In all successful marketing programs, knowing the competition for your product is important. What's interesting in this case is that the competition for the value items of the Realtor association is its own member, the large brokerage. As the Inman article explains, the broker in this case provides education, dispute resolution, and standard forms – all bottom-line impacting services from the perspective of the sales associates. The brokerage has only experienced one inter-company arbitration in 10 years, and its sales associates don't consider legislative influence a $431 annual expense. Probably the most telling fact is that the brokerage makes significant income from charging its associates for the services it provides, and by dropping Realtor membership the competition for sales associate dollars has been eliminated.


It's truly the MLS service that is the value proposition for many Realtors: that's not a new idea. What is news is that when the Realtor membership requirement for MLS services was removed, a major brokerage in an association made a business-based consumer decision that professional association membership is an expendable expense.


What that situation must say to the Realtor organization manager is that the organization needs to begin to operate as though membership were truly voluntary, even though 84% of us have the luxury of peeking out from behind the mandatory Realtor membership requirement. Would local, state, and national associations survive without the protection of the MLS shield, if our members had a choice and the Realtor association operated in a genuinely open market?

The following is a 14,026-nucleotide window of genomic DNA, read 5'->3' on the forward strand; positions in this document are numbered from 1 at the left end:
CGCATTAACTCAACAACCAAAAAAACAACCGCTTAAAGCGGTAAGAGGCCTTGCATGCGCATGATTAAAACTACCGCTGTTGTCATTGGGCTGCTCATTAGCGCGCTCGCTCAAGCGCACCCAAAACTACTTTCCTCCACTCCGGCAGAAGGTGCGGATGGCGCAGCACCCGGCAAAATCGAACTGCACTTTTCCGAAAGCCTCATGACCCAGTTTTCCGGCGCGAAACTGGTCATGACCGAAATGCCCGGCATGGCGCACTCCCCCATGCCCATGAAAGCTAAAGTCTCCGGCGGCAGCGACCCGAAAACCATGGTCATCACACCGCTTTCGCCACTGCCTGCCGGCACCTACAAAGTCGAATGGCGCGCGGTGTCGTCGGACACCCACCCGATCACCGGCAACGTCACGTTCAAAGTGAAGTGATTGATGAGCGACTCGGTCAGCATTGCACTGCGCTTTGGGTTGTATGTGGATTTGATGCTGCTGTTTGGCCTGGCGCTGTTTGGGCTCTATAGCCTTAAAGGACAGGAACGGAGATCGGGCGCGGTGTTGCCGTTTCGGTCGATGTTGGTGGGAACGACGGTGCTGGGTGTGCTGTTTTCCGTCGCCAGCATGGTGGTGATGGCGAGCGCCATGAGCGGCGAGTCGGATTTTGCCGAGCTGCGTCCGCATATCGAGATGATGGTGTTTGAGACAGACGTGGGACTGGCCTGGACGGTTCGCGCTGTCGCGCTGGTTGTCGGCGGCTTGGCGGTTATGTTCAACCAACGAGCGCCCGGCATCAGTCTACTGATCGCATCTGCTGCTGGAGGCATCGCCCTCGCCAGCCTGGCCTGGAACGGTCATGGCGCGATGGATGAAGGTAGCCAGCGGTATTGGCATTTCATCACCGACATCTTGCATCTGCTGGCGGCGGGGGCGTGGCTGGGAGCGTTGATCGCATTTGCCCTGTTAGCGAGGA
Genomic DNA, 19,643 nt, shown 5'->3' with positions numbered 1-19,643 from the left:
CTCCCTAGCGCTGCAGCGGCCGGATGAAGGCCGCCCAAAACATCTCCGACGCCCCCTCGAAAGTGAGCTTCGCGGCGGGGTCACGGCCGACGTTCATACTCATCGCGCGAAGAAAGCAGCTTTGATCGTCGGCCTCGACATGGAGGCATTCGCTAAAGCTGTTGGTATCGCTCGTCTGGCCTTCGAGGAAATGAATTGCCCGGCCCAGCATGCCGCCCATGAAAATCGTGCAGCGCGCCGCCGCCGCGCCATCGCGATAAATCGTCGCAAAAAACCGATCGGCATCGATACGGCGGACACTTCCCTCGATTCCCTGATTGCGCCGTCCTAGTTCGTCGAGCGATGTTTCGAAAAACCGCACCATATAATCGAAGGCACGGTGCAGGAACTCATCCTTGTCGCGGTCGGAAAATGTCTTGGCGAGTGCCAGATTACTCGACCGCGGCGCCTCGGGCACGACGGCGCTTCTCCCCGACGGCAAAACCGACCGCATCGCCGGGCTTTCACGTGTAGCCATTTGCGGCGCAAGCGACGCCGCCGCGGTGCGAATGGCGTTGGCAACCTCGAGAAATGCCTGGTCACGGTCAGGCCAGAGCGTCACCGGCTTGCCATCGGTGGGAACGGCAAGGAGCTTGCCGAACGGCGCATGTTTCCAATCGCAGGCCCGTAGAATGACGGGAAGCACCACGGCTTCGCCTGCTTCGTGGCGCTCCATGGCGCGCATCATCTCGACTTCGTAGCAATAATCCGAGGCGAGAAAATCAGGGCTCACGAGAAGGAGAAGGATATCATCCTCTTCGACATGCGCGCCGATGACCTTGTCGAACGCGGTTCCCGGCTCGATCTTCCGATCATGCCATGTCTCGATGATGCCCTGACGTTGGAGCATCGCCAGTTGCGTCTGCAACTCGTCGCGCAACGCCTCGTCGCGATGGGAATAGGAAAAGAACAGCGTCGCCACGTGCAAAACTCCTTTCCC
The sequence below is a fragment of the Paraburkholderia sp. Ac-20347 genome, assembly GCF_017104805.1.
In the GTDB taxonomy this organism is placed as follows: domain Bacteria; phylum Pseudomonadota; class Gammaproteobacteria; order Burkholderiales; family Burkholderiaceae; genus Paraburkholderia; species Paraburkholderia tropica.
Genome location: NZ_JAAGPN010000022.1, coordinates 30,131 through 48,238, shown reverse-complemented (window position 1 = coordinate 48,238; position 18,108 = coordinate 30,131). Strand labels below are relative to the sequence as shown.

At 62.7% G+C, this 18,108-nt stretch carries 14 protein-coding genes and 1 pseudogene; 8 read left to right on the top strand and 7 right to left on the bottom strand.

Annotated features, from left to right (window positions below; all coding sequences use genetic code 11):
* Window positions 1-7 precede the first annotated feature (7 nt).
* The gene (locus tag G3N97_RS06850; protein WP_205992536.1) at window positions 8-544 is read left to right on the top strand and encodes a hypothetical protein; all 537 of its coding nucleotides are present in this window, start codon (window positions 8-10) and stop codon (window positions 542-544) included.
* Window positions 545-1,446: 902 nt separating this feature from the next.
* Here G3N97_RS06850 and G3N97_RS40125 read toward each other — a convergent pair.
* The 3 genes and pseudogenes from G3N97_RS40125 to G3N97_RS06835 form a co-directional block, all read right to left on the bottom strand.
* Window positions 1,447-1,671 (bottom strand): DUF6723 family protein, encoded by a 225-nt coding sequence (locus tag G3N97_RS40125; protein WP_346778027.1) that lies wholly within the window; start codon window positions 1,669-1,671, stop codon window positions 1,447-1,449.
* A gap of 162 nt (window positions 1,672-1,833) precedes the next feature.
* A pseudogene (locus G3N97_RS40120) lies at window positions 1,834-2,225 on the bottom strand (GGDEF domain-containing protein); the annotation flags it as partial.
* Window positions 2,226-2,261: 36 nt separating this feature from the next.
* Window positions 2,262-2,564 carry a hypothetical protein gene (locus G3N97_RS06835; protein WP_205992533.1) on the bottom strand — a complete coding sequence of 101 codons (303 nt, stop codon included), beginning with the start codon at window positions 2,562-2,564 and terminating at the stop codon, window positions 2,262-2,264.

Only when we can answer that question with an unqualified 'yes' can Realtor associations be assured of continued success.

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Jan. 20, 2011 - RE: Jumping Ship

Posted by John Tuccillo

You hit the point exactly! The majority of Realtors think only about the things they absolutely need to stay in business: MLS, mandatory CE, insurance, necessary training, dispute resolution, and business tools. With the exception of the MLS, the broker can supply the whole package. Most Realtor associations set their programs and their budgets with the active members in mind or at best, the successful agents. Those programs are simply not attractive to the majority of the membership who are scratching to survive, even in the good times. Those members will  not and cannot see the value of the association. The saving grace for the associations is that in just about every company, there are association champions who won't let the company leave the organization.

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Jan. 22, 2011 - RE: Jumping Ship

Posted by Dale Smith

Many of the older members of the REALTOR associations remember when the MLS was not a key component in the decision of whether to join an association or not.  Local associations need not only to get back to the concept of providing critical key services that have tangible benefits for the member, but they must also market that value to their own memberships.  Partnerships with key service providers - including brokerages - would be a strategy a for-profit corporation would use to acquire clientsmembers, so why not the same business medel for the REALTOR association?

It's time to throw away the traditional business and 'strategic' plans and re-focus on a business plan that would actually stand up to review in the business community.


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A behind the scenes look at organized real estate--what works in an association, what doesn't, and what a long time AE sees as challenges facing the industry from the viewpoint of its professional organization.